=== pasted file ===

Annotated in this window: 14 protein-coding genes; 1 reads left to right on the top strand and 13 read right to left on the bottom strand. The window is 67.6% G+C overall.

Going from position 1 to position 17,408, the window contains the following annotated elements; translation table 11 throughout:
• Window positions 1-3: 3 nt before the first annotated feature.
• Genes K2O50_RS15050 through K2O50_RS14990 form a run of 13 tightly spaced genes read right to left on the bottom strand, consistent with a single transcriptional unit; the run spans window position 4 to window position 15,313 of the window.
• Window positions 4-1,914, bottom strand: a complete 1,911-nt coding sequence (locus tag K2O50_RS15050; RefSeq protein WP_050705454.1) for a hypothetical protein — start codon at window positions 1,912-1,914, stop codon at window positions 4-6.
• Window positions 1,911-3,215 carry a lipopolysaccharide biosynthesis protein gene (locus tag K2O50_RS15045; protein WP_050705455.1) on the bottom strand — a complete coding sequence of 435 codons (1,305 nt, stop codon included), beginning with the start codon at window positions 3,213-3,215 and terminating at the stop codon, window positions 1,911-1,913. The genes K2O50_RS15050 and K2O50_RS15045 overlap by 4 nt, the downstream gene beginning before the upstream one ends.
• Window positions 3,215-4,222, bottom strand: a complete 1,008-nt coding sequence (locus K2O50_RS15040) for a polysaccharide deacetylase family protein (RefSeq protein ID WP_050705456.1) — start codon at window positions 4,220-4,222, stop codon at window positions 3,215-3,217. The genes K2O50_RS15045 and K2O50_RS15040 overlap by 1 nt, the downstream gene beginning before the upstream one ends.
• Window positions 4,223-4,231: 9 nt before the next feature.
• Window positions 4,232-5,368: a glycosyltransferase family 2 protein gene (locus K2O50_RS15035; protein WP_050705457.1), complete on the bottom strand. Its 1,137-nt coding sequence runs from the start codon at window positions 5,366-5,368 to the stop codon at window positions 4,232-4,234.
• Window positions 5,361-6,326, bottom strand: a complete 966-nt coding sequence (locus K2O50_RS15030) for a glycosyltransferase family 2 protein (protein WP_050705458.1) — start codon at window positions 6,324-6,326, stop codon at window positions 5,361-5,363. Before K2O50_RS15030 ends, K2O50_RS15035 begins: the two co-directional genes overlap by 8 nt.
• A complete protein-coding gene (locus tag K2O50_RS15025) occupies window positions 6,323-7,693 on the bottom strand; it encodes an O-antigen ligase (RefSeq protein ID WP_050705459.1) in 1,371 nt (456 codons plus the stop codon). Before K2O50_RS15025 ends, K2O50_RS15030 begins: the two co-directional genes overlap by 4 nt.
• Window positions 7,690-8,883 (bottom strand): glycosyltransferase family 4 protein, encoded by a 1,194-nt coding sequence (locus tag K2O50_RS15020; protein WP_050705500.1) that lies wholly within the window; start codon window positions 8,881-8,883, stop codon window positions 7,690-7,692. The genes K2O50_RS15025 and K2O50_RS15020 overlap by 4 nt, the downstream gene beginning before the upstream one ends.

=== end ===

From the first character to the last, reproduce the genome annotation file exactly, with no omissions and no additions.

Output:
Annotated in this window: 14 protein-coding genes; 1 reads left to right on the top strand and 13 read right to left on the bottom strand. The window is 67.6% G+C overall.

Going from position 1 to position 17,408, the window contains the following annotated elements; translation table 11 throughout:
• Window positions 1-3: 3 nt before the first annotated feature.
• Genes K2O50_RS15050 through K2O50_RS14990 form a run of 13 tightly spaced genes read right to left on the bottom strand, consistent with a single transcriptional unit; the run spans window position 4 to window position 15,313 of the window.
• Window positions 4-1,914, bottom strand: a complete 1,911-nt coding sequence (locus tag K2O50_RS15050; RefSeq protein WP_050705454.1) for a hypothetical protein — start codon at window positions 1,912-1,914, stop codon at window positions 4-6.
• Window positions 1,911-3,215 carry a lipopolysaccharide biosynthesis protein gene (locus tag K2O50_RS15045; protein WP_050705455.1) on the bottom strand — a complete coding sequence of 435 codons (1,305 nt, stop codon included), beginning with the start codon at window positions 3,213-3,215 and terminating at the stop codon, window positions 1,911-1,913. The genes K2O50_RS15050 and K2O50_RS15045 overlap by 4 nt, the downstream gene beginning before the upstream one ends.
• Window positions 3,215-4,222, bottom strand: a complete 1,008-nt coding sequence (locus K2O50_RS15040) for a polysaccharide deacetylase family protein (RefSeq protein ID WP_050705456.1) — start codon at window positions 4,220-4,222, stop codon at window positions 3,215-3,217. The genes K2O50_RS15045 and K2O50_RS15040 overlap by 1 nt, the downstream gene beginning before the upstream one ends.
• Window positions 4,223-4,231: 9 nt before the next feature.
• Window positions 4,232-5,368: a glycosyltransferase family 2 protein gene (locus K2O50_RS15035; protein WP_050705457.1), complete on the bottom strand. Its 1,137-nt coding sequence runs from the start codon at window positions 5,366-5,368 to the stop codon at window positions 4,232-4,234.
• Window positions 5,361-6,326, bottom strand: a complete 966-nt coding sequence (locus K2O50_RS15030) for a glycosyltransferase family 2 protein (protein WP_050705458.1) — start codon at window positions 6,324-6,326, stop codon at window positions 5,361-5,363. Before K2O50_RS15030 ends, K2O50_RS15035 begins: the two co-directional genes overlap by 8 nt.
• A complete protein-coding gene (locus tag K2O50_RS15025) occupies window positions 6,323-7,693 on the bottom strand; it encodes an O-antigen ligase (RefSeq protein ID WP_050705459.1) in 1,371 nt (456 codons plus the stop codon). Before K2O50_RS15025 ends, K2O50_RS15030 begins: the two co-directional genes overlap by 4 nt.
• Window positions 7,690-8,883 (bottom strand): glycosyltransferase family 4 protein, encoded by a 1,194-nt coding sequence (locus tag K2O50_RS15020; protein WP_050705500.1) that lies wholly within the window; start codon window positions 8,881-8,883, stop codon window positions 7,690-7,692. The genes K2O50_RS15025 and K2O50_RS15020 overlap by 4 nt, the downstream gene beginning before the upstream one ends.